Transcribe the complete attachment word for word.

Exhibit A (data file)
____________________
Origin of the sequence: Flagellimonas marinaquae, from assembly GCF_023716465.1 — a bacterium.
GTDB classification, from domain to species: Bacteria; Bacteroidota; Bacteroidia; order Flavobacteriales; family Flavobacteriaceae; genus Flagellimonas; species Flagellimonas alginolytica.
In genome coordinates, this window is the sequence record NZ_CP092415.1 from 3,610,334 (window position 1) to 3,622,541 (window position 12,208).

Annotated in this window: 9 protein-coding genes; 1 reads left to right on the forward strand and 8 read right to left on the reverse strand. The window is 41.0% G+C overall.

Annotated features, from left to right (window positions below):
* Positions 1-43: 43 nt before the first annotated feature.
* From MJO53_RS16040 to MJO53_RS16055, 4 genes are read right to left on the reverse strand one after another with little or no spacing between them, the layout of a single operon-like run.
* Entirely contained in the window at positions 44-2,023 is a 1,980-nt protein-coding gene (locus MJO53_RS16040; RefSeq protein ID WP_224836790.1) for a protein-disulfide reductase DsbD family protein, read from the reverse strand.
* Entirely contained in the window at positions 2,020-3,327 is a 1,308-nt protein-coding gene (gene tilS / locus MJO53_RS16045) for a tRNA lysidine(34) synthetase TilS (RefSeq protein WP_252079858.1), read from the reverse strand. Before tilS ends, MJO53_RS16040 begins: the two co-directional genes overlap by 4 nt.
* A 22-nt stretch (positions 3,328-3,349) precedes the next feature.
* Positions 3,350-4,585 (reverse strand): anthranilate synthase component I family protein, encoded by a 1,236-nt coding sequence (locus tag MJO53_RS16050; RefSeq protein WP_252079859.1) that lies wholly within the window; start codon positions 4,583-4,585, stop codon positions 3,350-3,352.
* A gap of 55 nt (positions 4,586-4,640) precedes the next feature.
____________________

Origin of the sequence: Flagellimonas marinaquae, from assembly GCF_023716465.1 — a bacterium.
GTDB classification, from domain to species: Bacteria; Bacteroidota; Bacteroidia; order Flavobacteriales; family Flavobacteriaceae; genus Flagellimonas; species Flagellimonas alginolytica.
In genome coordinates, this window is the sequence record NZ_CP092415.1 from 3,610,334 (window position 1) to 3,622,541 (window position 12,208).

Annotated in this window: 9 protein-coding genes; 1 reads left to right on the forward strand and 8 read right to left on the reverse strand. The window is 41.0% G+C overall.

Annotated features, from left to right (window positions below):
* Positions 1-43: 43 nt before the first annotated feature.
* From MJO53_RS16040 to MJO53_RS16055, 4 genes are read right to left on the reverse strand one after another with little or no spacing between them, the layout of a single operon-like run.
* Entirely contained in the window at positions 44-2,023 is a 1,980-nt protein-coding gene (locus MJO53_RS16040; RefSeq protein ID WP_224836790.1) for a protein-disulfide reductase DsbD family protein, read from the reverse strand.
* Entirely contained in the window at positions 2,020-3,327 is a 1,308-nt protein-coding gene (gene tilS / locus MJO53_RS16045) for a tRNA lysidine(34) synthetase TilS (RefSeq protein WP_252079858.1), read from the reverse strand. Before tilS ends, MJO53_RS16040 begins: the two co-directional genes overlap by 4 nt.
* A 22-nt stretch (positions 3,328-3,349) precedes the next feature.
* Positions 3,350-4,585 (reverse strand): anthranilate synthase component I family protein, encoded by a 1,236-nt coding sequence (locus tag MJO53_RS16050; RefSeq protein WP_252079859.1) that lies wholly within the window; start codon positions 4,583-4,585, stop codon positions 3,350-3,352.
* A gap of 55 nt (positions 4,586-4,640) precedes the next feature.